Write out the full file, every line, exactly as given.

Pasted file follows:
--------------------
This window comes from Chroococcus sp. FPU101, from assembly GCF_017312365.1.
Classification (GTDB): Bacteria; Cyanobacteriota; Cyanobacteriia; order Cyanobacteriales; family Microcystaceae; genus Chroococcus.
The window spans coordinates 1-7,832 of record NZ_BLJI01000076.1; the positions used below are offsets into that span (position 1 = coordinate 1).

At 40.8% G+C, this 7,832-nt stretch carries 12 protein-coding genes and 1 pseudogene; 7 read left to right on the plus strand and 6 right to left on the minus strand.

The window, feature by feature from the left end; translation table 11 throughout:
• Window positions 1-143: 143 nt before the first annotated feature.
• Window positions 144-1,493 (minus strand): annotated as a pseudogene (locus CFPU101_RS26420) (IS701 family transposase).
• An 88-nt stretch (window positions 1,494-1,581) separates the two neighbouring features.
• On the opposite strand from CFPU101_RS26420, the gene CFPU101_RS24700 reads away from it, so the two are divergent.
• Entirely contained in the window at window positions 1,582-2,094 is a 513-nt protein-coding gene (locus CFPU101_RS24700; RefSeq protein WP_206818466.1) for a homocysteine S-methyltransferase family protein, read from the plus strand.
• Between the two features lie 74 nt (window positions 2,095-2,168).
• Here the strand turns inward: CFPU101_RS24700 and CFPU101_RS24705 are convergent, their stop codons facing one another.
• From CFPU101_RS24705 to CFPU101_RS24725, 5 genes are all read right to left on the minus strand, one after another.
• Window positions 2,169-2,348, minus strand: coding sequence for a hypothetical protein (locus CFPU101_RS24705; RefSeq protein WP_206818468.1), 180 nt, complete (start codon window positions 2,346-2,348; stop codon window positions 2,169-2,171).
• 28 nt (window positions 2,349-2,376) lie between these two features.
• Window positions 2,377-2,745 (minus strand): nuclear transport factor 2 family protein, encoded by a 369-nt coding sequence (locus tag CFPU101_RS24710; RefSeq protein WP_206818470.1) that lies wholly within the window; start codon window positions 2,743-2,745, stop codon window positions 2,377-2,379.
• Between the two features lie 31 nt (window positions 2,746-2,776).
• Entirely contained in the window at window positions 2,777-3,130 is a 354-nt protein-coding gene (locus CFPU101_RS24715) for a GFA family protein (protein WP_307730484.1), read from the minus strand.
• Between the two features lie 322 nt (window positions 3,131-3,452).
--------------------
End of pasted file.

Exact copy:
This window comes from Chroococcus sp. FPU101, from assembly GCF_017312365.1.
Classification (GTDB): Bacteria; Cyanobacteriota; Cyanobacteriia; order Cyanobacteriales; family Microcystaceae; genus Chroococcus.
The window spans coordinates 1-7,832 of record NZ_BLJI01000076.1; the positions used below are offsets into that span (position 1 = coordinate 1).

At 40.8% G+C, this 7,832-nt stretch carries 12 protein-coding genes and 1 pseudogene; 7 read left to right on the plus strand and 6 right to left on the minus strand.

The window, feature by feature from the left end; translation table 11 throughout:
• Window positions 1-143: 143 nt before the first annotated feature.
• Window positions 144-1,493 (minus strand): annotated as a pseudogene (locus CFPU101_RS26420) (IS701 family transposase).
• An 88-nt stretch (window positions 1,494-1,581) separates the two neighbouring features.
• On the opposite strand from CFPU101_RS26420, the gene CFPU101_RS24700 reads away from it, so the two are divergent.
• Entirely contained in the window at window positions 1,582-2,094 is a 513-nt protein-coding gene (locus CFPU101_RS24700; RefSeq protein WP_206818466.1) for a homocysteine S-methyltransferase family protein, read from the plus strand.
• Between the two features lie 74 nt (window positions 2,095-2,168).
• Here the strand turns inward: CFPU101_RS24700 and CFPU101_RS24705 are convergent, their stop codons facing one another.
• From CFPU101_RS24705 to CFPU101_RS24725, 5 genes are all read right to left on the minus strand, one after another.
• Window positions 2,169-2,348, minus strand: coding sequence for a hypothetical protein (locus CFPU101_RS24705; RefSeq protein WP_206818468.1), 180 nt, complete (start codon window positions 2,346-2,348; stop codon window positions 2,169-2,171).
• 28 nt (window positions 2,349-2,376) lie between these two features.
• Window positions 2,377-2,745 (minus strand): nuclear transport factor 2 family protein, encoded by a 369-nt coding sequence (locus tag CFPU101_RS24710; RefSeq protein WP_206818470.1) that lies wholly within the window; start codon window positions 2,743-2,745, stop codon window positions 2,377-2,379.
• Between the two features lie 31 nt (window positions 2,746-2,776).
• Entirely contained in the window at window positions 2,777-3,130 is a 354-nt protein-coding gene (locus CFPU101_RS24715) for a GFA family protein (protein WP_307730484.1), read from the minus strand.
• Between the two features lie 322 nt (window positions 3,131-3,452).